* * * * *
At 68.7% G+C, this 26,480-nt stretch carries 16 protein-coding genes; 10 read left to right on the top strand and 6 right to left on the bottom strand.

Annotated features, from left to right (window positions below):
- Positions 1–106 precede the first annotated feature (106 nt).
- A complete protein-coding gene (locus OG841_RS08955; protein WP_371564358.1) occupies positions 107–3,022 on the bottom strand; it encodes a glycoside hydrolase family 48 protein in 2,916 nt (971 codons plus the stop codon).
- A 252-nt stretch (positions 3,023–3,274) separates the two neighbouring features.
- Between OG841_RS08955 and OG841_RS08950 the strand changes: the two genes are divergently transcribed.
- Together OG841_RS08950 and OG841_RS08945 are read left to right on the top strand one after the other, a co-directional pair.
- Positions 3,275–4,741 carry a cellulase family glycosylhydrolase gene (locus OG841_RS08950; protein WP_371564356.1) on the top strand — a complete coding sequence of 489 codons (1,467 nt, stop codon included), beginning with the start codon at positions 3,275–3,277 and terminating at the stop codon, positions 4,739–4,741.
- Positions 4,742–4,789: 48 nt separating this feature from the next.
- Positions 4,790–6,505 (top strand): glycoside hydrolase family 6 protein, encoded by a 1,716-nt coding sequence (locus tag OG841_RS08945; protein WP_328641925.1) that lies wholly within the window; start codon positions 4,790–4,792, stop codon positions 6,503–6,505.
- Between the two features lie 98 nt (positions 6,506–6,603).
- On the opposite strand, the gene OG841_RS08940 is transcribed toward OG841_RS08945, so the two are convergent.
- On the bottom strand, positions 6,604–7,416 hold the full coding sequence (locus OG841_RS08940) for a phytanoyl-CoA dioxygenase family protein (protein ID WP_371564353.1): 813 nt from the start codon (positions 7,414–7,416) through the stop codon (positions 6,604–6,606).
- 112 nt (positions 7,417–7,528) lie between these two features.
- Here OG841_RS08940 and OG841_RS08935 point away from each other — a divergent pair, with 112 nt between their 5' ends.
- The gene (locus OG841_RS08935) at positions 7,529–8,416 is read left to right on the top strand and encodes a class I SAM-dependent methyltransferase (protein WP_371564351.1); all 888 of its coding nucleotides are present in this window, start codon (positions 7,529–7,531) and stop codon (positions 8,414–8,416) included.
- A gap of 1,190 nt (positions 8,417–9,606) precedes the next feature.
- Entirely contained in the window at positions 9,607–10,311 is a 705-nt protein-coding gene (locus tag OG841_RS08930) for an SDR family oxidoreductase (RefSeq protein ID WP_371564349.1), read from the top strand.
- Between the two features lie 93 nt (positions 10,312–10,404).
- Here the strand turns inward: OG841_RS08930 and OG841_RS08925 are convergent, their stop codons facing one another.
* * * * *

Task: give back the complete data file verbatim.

At 68.7% G+C, this 26,480-nt stretch carries 16 protein-coding genes; 10 read left to right on the top strand and 6 right to left on the bottom strand.

Annotated features, from left to right (window positions below):
- Positions 1–106 precede the first annotated feature (106 nt).
- A complete protein-coding gene (locus OG841_RS08955; protein WP_371564358.1) occupies positions 107–3,022 on the bottom strand; it encodes a glycoside hydrolase family 48 protein in 2,916 nt (971 codons plus the stop codon).
- A 252-nt stretch (positions 3,023–3,274) separates the two neighbouring features.
- Between OG841_RS08955 and OG841_RS08950 the strand changes: the two genes are divergently transcribed.
- Together OG841_RS08950 and OG841_RS08945 are read left to right on the top strand one after the other, a co-directional pair.
- Positions 3,275–4,741 carry a cellulase family glycosylhydrolase gene (locus OG841_RS08950; protein WP_371564356.1) on the top strand — a complete coding sequence of 489 codons (1,467 nt, stop codon included), beginning with the start codon at positions 3,275–3,277 and terminating at the stop codon, positions 4,739–4,741.
- Positions 4,742–4,789: 48 nt separating this feature from the next.
- Positions 4,790–6,505 (top strand): glycoside hydrolase family 6 protein, encoded by a 1,716-nt coding sequence (locus tag OG841_RS08945; protein WP_328641925.1) that lies wholly within the window; start codon positions 4,790–4,792, stop codon positions 6,503–6,505.
- Between the two features lie 98 nt (positions 6,506–6,603).
- On the opposite strand, the gene OG841_RS08940 is transcribed toward OG841_RS08945, so the two are convergent.
- On the bottom strand, positions 6,604–7,416 hold the full coding sequence (locus OG841_RS08940) for a phytanoyl-CoA dioxygenase family protein (protein ID WP_371564353.1): 813 nt from the start codon (positions 7,414–7,416) through the stop codon (positions 6,604–6,606).
- 112 nt (positions 7,417–7,528) lie between these two features.
- Here OG841_RS08940 and OG841_RS08935 point away from each other — a divergent pair, with 112 nt between their 5' ends.
- The gene (locus OG841_RS08935) at positions 7,529–8,416 is read left to right on the top strand and encodes a class I SAM-dependent methyltransferase (protein WP_371564351.1); all 888 of its coding nucleotides are present in this window, start codon (positions 7,529–7,531) and stop codon (positions 8,414–8,416) included.
- A gap of 1,190 nt (positions 8,417–9,606) precedes the next feature.
- Entirely contained in the window at positions 9,607–10,311 is a 705-nt protein-coding gene (locus tag OG841_RS08930) for an SDR family oxidoreductase (RefSeq protein ID WP_371564349.1), read from the top strand.
- Between the two features lie 93 nt (positions 10,312–10,404).
- Here the strand turns inward: OG841_RS08930 and OG841_RS08925 are convergent, their stop codons facing one another.